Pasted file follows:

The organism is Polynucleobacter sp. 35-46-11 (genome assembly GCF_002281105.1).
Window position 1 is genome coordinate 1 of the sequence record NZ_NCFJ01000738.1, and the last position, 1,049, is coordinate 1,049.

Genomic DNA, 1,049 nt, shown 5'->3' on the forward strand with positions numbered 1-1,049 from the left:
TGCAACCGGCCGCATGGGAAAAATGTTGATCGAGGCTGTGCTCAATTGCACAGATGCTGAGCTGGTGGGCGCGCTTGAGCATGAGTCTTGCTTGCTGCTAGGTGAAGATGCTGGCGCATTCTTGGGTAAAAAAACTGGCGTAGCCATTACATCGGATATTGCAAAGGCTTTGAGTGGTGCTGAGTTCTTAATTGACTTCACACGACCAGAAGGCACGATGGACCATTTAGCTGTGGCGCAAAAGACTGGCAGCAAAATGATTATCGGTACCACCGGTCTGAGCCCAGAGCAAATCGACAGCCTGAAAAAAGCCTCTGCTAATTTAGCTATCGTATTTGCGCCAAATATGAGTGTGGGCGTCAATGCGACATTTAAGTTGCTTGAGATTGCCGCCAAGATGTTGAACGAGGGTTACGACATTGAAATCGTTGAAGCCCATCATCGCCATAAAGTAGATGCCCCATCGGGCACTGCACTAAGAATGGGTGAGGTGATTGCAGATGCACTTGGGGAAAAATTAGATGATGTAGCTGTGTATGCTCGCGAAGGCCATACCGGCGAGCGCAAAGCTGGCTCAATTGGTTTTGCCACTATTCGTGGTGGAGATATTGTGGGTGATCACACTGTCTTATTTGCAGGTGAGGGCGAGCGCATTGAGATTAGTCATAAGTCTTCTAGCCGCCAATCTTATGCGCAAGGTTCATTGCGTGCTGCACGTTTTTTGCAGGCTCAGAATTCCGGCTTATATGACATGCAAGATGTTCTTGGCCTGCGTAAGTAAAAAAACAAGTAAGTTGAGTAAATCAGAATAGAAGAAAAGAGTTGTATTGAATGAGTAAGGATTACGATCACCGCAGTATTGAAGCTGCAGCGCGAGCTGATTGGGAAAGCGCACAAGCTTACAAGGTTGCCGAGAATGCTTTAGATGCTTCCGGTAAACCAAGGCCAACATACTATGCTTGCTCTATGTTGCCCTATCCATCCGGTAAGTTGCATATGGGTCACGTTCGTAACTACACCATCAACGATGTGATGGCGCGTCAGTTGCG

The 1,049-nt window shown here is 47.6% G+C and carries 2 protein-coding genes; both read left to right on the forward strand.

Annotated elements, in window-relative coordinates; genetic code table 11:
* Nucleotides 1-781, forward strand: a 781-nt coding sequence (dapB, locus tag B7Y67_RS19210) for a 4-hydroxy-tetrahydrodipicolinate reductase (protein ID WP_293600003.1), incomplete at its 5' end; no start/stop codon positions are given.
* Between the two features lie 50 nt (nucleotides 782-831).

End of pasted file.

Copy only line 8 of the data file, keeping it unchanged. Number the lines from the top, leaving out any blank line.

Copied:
* Between the two features lie 50 nt (nucleotides 782-831).